in a hole and pull everything with me. I’m not sure how we       last minute stuff can be. You don’t need any more
made it through the holidays, but we eventually realized         craziness in your life.
that things would never be as they were before. The other
family members thought they were helping, but we had to
decide for ourselves what was best. The second Christmas         6. Do not rely on your memory to keep track of things
was the hardest. On Christmas Eve we went to church and          to do in your life. Presume you will forget things and
to the cemetery and on Christmas day we delivered our            write everything down.
gifts and spent the day alone. We were feeling sorry for
ourselves, but that’s all we felt we could do at the time. The       7. Ask yourself, “How can I work smarter, not harder?”
next years we decided to do something for others. I called           8. And finally ask yourself, “In what ways do I wish
the nursing home and asked the director if they needed any           to keep things the same and how do I want to change
help serving the holiday meal. She was very excited to have          things?”
us. A few days before, we had our grandchildren over and         As you finish this article and begin to put it down, you
instead of making cookies, we made table favors, including       might be saying to yourself, “Yes, there were a couple good
cards, candy, and ribbons. On Christmas day we dressed in        ideas. I should do them some time.” Quick! Capture the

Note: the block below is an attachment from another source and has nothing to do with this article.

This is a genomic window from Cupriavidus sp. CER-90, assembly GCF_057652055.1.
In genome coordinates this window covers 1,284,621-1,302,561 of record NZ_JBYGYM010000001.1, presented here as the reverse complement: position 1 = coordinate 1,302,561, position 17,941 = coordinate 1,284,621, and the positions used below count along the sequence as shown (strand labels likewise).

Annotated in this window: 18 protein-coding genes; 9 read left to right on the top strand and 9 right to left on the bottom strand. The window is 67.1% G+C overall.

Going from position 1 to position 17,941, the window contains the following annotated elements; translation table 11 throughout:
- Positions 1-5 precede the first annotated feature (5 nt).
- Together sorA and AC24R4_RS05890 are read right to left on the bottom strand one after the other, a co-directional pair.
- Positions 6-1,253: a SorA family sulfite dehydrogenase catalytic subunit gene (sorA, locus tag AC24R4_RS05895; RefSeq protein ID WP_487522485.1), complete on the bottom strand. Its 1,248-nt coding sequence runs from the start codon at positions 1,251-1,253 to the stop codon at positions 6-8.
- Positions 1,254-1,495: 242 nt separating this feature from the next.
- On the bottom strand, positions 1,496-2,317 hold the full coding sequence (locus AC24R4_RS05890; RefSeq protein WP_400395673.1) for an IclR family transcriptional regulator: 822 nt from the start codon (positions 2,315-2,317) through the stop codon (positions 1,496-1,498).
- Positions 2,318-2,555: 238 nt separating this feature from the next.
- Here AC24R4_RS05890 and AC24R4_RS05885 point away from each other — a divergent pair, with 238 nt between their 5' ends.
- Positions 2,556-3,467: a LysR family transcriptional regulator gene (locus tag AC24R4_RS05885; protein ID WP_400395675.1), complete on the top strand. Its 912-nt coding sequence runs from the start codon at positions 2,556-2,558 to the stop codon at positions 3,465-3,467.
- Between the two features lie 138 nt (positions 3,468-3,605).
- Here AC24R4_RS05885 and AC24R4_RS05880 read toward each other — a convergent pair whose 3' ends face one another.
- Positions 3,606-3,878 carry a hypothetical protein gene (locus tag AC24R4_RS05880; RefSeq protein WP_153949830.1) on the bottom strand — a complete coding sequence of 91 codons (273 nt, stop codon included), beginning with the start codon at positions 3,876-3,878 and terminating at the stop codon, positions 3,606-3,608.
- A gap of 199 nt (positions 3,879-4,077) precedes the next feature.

our Santa hats and headed to the nursing home. When we           moment now! Tape this article up on your wall so that
arrived, we were greeted with smiling, appreciative faces.       you will see it every day as a reminder of helpful ways to
We served their breakfast and many of the residents took         get through the holidays. I’m willing to bet that your child
                                                                 would agree with me. So, get started, OK?

us back to their rooms to see their gifts and family pictures. Thanks to TCF parents Ann & Neal, Roger & Sue, Joyce, Susan, Denise &
While honoring the memory of our son we forgot our grief Mushroom
that Christmas day.
                                                                 Bob Baugher, Ph.D. is a Psychology Instructor at Highline College in Des

In closing, let me leave you with some holiday stress-           Moines, Washington where he teaches courses in Psychology and Death
relievers:                                                       Education. A professional advisor to the South King County Chapter of The
                                                                 Compassionate Friends, Dr. Baugher has been invited to speak at 20 of TCF

1. There is not enough time for everything. Ask yourself,        National Conferences during the past 25 years. He is the author of several
“What am I willing to give up?” and then, let them go.           books and articles on grief.

                                                                                   We Need Not Walk Alone|7